Of the hundreds and hundreds of movies about World War II, the new documentary “Filmmakers for the Prosecution” (“FFTP”) is among the very few to be set after the war ended.
Long before the Marshall Plan of 1948 was passed by Congress and the slow cleanup of ravaged Europe began, the international community began preparing for a tribunal prosecuting nearly two dozen former Nazi commanders and some of the civilians who aided financially and otherwise to the decimated Third Reich.
Yes, That John FordWisely anticipating that any evidence from U.S. sources would be rebuffed by the defense as biased, Jackson turned to Office of Strategic Services (OSS) operative, director John Ford (yes, that John Ford) to field a team to assemble thousands of hours of confiscated Nazi films containing evidence of their extensive crimes against humanity.
In turn, Ford assigned this mammoth task to two underlings, brothers Stuart and Budd Schulberg, the sons of B.P. Schulberg, a movie industry pioneer and head of production at Paramount in the 1920s. After serving his country, Budd went on to pen novels (“The Harder They Fall,” “What Makes Sammy Run?”) and won a Best Screenplay Academy Award for “On the Waterfront.”
So sure and so confident that theirs was a righteous cause, the Nazis chronicled virtually every atrocity they committed for posterity’s sake and, yes, for Hitler and his inner circle’s after-dinner entertainment high in the Alps. Hint to future tyrants wishing to take over the world by committing mass genocide: Don’t make home movies of yourself and your cronies torturing and gassing civilians, and then burying them in mass graves.
Luckily for the prosecution, the trials were delayed until November, which allowed the Schulbergs and others to gather even more incriminating stock footage hidden all over hill and dale—including in (yes) haystacks and salt mines—as well as over 12,000 negatives from the files of Hitler’s personal photographer, Heinrich Hoffmann.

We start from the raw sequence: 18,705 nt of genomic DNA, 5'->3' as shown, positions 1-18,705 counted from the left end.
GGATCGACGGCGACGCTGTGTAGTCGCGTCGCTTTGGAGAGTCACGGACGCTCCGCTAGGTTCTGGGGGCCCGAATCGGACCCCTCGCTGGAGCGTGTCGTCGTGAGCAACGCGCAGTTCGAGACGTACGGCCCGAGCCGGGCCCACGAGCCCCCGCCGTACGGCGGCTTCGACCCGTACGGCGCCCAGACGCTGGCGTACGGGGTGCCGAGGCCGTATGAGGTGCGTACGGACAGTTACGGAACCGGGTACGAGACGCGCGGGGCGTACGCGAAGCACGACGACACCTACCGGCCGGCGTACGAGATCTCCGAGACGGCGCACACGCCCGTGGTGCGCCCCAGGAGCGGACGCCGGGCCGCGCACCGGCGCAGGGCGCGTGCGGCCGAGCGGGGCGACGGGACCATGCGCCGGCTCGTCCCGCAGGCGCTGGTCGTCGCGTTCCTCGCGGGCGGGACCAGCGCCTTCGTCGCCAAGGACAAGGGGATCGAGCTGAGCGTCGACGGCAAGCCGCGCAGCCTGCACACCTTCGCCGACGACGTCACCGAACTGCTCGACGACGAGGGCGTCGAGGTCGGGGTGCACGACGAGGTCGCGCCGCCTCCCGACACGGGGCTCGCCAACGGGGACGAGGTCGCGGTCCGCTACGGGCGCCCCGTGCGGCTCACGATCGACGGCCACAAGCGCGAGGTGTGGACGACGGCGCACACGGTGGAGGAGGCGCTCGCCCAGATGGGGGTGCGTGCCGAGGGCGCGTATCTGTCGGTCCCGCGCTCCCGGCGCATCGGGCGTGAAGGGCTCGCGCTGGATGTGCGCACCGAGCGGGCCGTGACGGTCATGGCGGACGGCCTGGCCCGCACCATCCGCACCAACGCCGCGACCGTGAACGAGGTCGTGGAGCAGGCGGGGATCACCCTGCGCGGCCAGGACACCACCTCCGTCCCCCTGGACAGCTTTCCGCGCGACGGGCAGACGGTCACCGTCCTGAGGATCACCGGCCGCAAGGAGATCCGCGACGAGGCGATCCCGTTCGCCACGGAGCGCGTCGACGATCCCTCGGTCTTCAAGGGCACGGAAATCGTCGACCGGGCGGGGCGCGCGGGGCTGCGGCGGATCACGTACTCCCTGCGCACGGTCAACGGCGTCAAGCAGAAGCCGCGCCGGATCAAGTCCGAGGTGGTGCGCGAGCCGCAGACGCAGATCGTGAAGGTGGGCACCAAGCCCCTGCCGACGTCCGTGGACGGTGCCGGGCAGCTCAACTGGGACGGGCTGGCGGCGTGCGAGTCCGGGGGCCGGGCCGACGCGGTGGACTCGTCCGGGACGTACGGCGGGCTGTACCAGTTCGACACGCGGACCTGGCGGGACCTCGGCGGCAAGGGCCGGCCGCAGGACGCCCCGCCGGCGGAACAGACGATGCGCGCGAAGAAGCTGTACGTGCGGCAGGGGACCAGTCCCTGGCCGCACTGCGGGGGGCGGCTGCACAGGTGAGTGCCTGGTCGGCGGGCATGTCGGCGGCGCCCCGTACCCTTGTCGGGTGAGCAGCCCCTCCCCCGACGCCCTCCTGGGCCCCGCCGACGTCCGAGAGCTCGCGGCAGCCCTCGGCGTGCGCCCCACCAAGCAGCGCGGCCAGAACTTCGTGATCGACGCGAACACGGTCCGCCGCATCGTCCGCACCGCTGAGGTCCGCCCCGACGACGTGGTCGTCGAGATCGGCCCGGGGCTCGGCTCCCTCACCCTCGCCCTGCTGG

The VerdictsJackson and the Schulbergs caught an even bigger break when the high-profile German propaganda filmmaker Leni Riefenstahl saw the writing on the wall and decided to flip. Most noted for the 1935 feature “Triumph of the Will,” Riefenstahl’s choice saved her from prison time and possibly saved her life.
This insurmountable mountain of evidence led to convictions passed down by the judge’s panel resulting in 12 death sentences, seven prison terms, and three acquittals. Despite all of this, all but a couple of the defendants showed nothing resembling remorse or contrition. The notable exception was Rudolf Hess, who at the start the proceedings feigned amnesia, but after witnessing the two Schulberg-produced films in the courtroom (totaling 195 minutes), he confessed and threw himself on the mercy of the court.
Then Came the Cold WarThe original plan for the Schulberg documentary feature of the trials hit a metaphoric brick wall in the early 1950s when the vanquished enemy (Germany) became a U.S. ally and their World War II ally (the Soviet Union) transformed into the new enemy. Any and all historic or artistic interest in making the film public came to a screeching halt.
Clocking in at just under an hour, “FFTP” still manages to exceed the length of the Academy of the Motion Pictures Arts and Science’s definition of a feature film by 18 minutes, and by doing so, it provides a great lesson for all aspiring filmmakers. If you wish to make a great movie, edit yourself and include only what’s needed. Don’t consider the running time; consider the strength of the content. That is exactly what French director Jean-Christophe Klotz did here. “FFTP” is a fat-free production from start to finish.
The movie also points out the beyond-skewed perspective of the U.S. government at the time as it applied to art, truth, politics, international relations, and most importantly censorship. It eerily smacks of what’s taking place in our own country right now.